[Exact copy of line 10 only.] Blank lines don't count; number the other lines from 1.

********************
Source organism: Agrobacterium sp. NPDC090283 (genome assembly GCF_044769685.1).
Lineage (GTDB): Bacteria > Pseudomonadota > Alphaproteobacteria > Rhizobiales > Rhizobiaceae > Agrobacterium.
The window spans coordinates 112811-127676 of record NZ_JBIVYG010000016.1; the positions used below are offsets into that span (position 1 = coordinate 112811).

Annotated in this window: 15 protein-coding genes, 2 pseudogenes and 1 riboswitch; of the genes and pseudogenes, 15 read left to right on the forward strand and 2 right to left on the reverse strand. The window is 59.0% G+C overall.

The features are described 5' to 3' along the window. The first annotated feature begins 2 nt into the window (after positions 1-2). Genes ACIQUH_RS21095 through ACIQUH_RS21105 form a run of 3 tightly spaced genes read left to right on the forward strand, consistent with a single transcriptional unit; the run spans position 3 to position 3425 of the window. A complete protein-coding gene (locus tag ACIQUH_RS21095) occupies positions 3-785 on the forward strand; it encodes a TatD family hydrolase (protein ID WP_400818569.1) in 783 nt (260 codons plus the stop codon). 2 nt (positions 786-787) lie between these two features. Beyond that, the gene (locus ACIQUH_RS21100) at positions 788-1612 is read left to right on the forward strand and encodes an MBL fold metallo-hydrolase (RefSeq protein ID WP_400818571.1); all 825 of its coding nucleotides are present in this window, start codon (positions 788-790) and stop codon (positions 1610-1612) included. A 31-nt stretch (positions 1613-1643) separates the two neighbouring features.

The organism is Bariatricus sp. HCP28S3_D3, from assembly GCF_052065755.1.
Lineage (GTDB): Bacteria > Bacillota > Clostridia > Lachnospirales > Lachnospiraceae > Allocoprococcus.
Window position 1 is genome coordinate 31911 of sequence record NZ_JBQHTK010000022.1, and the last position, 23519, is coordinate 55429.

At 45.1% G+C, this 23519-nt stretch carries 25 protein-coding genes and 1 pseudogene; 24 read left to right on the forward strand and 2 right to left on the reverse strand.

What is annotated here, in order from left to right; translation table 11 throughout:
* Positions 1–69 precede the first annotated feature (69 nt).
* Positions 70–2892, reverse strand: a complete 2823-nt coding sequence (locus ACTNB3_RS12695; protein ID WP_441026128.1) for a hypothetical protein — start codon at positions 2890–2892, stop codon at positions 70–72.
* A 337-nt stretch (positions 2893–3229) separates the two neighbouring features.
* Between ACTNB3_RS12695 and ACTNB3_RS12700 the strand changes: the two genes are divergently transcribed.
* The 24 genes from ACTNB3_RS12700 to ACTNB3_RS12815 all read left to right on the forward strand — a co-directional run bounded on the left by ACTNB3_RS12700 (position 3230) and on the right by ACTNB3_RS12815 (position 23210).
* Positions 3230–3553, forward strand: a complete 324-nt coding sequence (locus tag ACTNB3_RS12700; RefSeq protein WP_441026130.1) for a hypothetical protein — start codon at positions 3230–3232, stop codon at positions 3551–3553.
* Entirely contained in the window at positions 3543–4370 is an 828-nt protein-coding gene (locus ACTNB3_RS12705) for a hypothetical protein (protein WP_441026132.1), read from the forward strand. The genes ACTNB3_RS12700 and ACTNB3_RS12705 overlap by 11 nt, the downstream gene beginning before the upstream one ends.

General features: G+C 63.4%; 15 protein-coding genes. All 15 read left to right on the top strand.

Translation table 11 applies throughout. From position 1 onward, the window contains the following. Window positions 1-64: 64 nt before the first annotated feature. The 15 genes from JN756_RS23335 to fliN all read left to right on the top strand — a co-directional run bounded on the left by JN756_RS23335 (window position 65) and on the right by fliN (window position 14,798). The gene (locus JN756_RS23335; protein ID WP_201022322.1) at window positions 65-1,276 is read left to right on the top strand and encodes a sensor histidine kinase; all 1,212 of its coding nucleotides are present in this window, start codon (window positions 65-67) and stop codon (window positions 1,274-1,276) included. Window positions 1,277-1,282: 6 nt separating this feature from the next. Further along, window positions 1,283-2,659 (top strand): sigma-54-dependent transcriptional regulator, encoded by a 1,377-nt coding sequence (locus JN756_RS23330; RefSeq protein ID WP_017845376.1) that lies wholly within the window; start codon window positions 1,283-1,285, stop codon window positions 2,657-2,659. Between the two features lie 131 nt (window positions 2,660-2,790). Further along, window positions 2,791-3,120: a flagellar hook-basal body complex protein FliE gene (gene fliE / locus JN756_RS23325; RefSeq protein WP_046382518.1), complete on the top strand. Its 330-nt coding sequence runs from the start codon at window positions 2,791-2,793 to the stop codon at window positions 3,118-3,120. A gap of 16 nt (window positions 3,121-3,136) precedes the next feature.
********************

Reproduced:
What is annotated here, in order from left to right; translation table 11 throughout: